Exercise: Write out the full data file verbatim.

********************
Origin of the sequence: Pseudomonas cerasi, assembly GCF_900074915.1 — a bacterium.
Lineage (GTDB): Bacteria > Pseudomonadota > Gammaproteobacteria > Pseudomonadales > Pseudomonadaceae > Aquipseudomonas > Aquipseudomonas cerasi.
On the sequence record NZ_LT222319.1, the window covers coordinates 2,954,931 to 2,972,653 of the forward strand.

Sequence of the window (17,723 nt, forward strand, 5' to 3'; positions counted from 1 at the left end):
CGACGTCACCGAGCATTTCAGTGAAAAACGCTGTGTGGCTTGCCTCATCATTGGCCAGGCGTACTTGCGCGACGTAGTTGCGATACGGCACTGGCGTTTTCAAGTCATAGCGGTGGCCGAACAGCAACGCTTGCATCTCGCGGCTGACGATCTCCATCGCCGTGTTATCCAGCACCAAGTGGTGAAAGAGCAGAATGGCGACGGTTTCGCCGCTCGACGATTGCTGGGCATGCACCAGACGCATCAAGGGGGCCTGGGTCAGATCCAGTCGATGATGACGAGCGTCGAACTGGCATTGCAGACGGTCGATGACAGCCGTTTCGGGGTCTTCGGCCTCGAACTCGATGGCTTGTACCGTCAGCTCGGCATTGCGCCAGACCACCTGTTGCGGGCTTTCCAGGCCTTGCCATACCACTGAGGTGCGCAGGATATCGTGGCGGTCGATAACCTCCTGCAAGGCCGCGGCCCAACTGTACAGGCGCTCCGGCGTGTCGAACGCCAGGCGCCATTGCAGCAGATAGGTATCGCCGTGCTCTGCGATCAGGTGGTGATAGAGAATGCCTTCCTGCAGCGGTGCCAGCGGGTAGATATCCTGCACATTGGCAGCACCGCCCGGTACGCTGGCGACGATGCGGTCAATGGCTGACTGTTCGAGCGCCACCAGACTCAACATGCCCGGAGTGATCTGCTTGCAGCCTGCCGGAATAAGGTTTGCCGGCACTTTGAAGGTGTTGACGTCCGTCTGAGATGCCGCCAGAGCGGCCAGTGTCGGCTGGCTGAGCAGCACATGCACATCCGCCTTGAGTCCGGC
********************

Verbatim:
Origin of the sequence: Pseudomonas cerasi, assembly GCF_900074915.1 — a bacterium.
Lineage (GTDB): Bacteria > Pseudomonadota > Gammaproteobacteria > Pseudomonadales > Pseudomonadaceae > Aquipseudomonas > Aquipseudomonas cerasi.
On the sequence record NZ_LT222319.1, the window covers coordinates 2,954,931 to 2,972,653 of the forward strand.

Sequence of the window (17,723 nt, forward strand, 5' to 3'; positions counted from 1 at the left end):
CGACGTCACCGAGCATTTCAGTGAAAAACGCTGTGTGGCTTGCCTCATCATTGGCCAGGCGTACTTGCGCGACGTAGTTGCGATACGGCACTGGCGTTTTCAAGTCATAGCGGTGGCCGAACAGCAACGCTTGCATCTCGCGGCTGACGATCTCCATCGCCGTGTTATCCAGCACCAAGTGGTGAAAGAGCAGAATGGCGACGGTTTCGCCGCTCGACGATTGCTGGGCATGCACCAGACGCATCAAGGGGGCCTGGGTCAGATCCAGTCGATGATGACGAGCGTCGAACTGGCATTGCAGACGGTCGATGACAGCCGTTTCGGGGTCTTCGGCCTCGAACTCGATGGCTTGTACCGTCAGCTCGGCATTGCGCCAGACCACCTGTTGCGGGCTTTCCAGGCCTTGCCATACCACTGAGGTGCGCAGGATATCGTGGCGGTCGATAACCTCCTGCAAGGCCGCGGCCCAACTGTACAGGCGCTCCGGCGTGTCGAACGCCAGGCGCCATTGCAGCAGATAGGTATCGCCGTGCTCTGCGATCAGGTGGTGATAGAGAATGCCTTCCTGCAGCGGTGCCAGCGGGTAGATATCCTGCACATTGGCAGCACCGCCCGGTACGCTGGCGACGATGCGGTCAATGGCTGACTGTTCGAGCGCCACCAGACTCAACATGCCCGGAGTGATCTGCTTGCAGCCTGCCGGAATAAGGTTTGCCGGCACTTTGAAGGTGTTGACGTCCGTCTGAGATGCCGCCAGAGCGGCCAGTGTCGGCTGGCTGAGCAGCACATGCACATCCGCCTTGAGTCCGGC